Incubations employed custom-designed photorespirometry chambers (Tait and Schiel, 2010) which were sealed around target assemblages prior to incubations and removed afterwards to limit any long-term effects. This allowed the same assemblages to be resampled over time, while being exposed to natural conditions and successional processes. Oxygen concentrations were measured using a Hach LDO meter and water was exchanged at intervals of 10 min to avoid super-saturation of oxygen (Tait and Schiel, 2010). During incubations, light and temperature were measured using HOBO (Onset ©) loggers, with light converted to irradiance by cross-calibration with a Li-Cor LI 192 quantum sensor. All visible macro-invertebrates were hand-removed from the assemblages and a water pump was used to remove sediments and micro-invertebrates from coralline turfs to exclude most of the heterotrophic respiration. Incubation series during sunlight were run for 2–3 h per day (individual incubations being 10 min each), and incubation series at night (i.e., to measure respiration rates) were run for 1 h. All incubations (day and night) were done on rising tides when chambers were submerged.

To construct productivity-irradiance (P-E) curves and relevant photosynthesis parameters for each independent replicate plot, primary productivity data were collected under a range of natural light intensities from 0 to c. 2000 μmol m−2s−1. For this reason, data on a single replicate assemblage were often collected over several days, and an entire sampling run (i.e., all replicates of all treatments) could last up to 3 weeks. Because incubations were dependent on the timing of low tide (i.e., when it is possible to install the chambers), time of day for incubations was therefore random between sampling visits. Furthermore, low light values (e.g., below 500 μmol m−2s−1) occurred for several reasons: high cloud cover, turbid water, and no cloud cover but low sun angle (i.e., morning or evening incubations). While there are potentially confounding effects associated with circadian rhythms of macroalgal species and the differences in delivery of direct or diffuse light, randomization of chamber allocation across canopy treatments resulted in the even distribution of biases across treatments. It is possible, however, that differences between sampling visits for the long-term experiment were affected in some way by specific combinations in these confounding variables.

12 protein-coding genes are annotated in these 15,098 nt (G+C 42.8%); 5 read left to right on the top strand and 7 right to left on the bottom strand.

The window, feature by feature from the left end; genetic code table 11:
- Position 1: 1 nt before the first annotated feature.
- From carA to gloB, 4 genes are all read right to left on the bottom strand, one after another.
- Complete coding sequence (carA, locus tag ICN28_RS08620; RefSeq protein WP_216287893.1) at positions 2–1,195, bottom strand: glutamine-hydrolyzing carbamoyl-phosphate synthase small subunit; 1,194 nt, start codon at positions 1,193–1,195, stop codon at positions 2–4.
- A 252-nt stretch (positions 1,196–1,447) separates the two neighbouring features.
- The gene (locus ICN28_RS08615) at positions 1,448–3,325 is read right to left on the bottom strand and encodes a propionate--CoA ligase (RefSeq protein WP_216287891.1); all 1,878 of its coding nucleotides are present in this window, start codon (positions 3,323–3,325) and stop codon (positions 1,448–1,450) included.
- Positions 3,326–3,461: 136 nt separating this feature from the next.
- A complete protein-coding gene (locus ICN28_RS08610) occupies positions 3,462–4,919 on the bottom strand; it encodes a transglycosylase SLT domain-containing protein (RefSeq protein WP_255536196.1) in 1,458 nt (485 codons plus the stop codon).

For analyses, NPP data were standardized either to grams dry weight of algal material (mg O2 gDW−1 h−1) or to area of reef substratum (g O2 m−2 h−1). Data standardized to reef area gave an ecologically relevant measure of production, which identified the potential carbon fixation of assemblages along a shore. Per-weight standardization was done for one-off canopy manipulations by harvesting, drying and weighing all algae following incubations. Weight-specific estimates give an indication of species-specific primary productivity, which depends on morphology and thallus thickness (Miller et al., 2009) and accounts for the large loss of biomass associated with recent canopy removal. However, in long-term manipulation experiments where recovery of photosynthetic rates was followed over a 2-year period, and assemblages could not be directly harvested, data were standardized by area of reef.